Almacs gardenia bush still flourishing 30 years later

Almacs gardenia bush still flourishing 30 years later

The Rev. Vasily Lickwar, of the Holy Dormition Orthodox Church in Cumberland, says a $10 gift purchased 30 years ago has turned into this large flowering gardenia bush at his home next door to the church on Manville Hill Road. The bush has always lived in a pot. (Breeze photo by Ethan Shorey)

CUMBERLAND – Consider it the Mother’s Day gift that keeps giving.

Thirty years ago, the Rev. Vasily Lickwar and his son, Michael, went shopping at Almacs to buy a $10 potted Mother’s Day plant for Vasily’s wife, Katherine.

That one-foot-tall gardenia bush, now standing five feet tall and spreading five feet wide, has never gone into the ground and it never receives fertilizer, says Lickwar. This year, after never seeing more than about a dozen blooms, it has shown 60 or more blooms, starting just before Easter, says Lickwar, pastor of Holy Dormition Orthodox Church at 71 Manville Hill Road.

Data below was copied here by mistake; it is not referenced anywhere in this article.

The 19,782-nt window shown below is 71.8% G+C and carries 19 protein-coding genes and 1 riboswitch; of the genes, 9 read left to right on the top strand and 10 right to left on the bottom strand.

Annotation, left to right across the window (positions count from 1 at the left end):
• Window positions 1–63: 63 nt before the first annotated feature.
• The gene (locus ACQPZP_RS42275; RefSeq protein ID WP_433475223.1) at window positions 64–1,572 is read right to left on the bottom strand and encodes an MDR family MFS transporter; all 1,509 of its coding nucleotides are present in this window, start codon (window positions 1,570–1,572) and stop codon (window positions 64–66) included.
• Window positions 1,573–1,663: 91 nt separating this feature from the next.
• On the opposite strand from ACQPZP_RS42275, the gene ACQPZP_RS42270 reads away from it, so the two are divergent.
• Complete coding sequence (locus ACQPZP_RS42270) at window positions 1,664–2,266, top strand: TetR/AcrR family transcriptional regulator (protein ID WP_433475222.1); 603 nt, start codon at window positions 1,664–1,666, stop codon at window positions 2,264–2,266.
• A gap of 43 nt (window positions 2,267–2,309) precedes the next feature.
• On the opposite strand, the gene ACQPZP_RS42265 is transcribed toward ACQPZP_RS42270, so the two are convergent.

“It has an amazing number of buds,” he said.

Vasily and Katherine live next door to the church. Each winter, said the reverend, he moves the blooming bush inside the church, where it is protected from the elements. The bush particularly likes when the heat is shut off, as it likes cool periods. In southern states such as Georgia, huge gardenia bushes are common, he says, but large and flourishing ones in New England are quite unique with the scarcity of cool nights and warm days the plants love so much.

Southern Living magazine puts the gardenia bush in its top five plants for a classic southern garden. It needs plenty of sun, it says, but not too much sun.

Seeing 25 or 30 flowers on a gardenia bush at any one time is “extremely rare” in New England, Lickwar said.

Lickwar plucks off the flowers as they begin to die and adds soil. As the bush has grown, he’s transplanted it into new and larger pots. Nowadays most of what’s in the pot is roots, he said, with only a few inches of soil around them.

He said he’s never used spray or pesticides, but takes every other step to make sure the bush continues to thrive.

“I pamper this thing; I take care of it,” he said. “There were a couple times I thought I’d lost it.”

Gardenia bushes can grow up to eight feet tall, said Lickwar, and he sees no reason, with life expectancy for similar bushes down south reaching 70 years, why this one can’t improve on its unlikely longevity.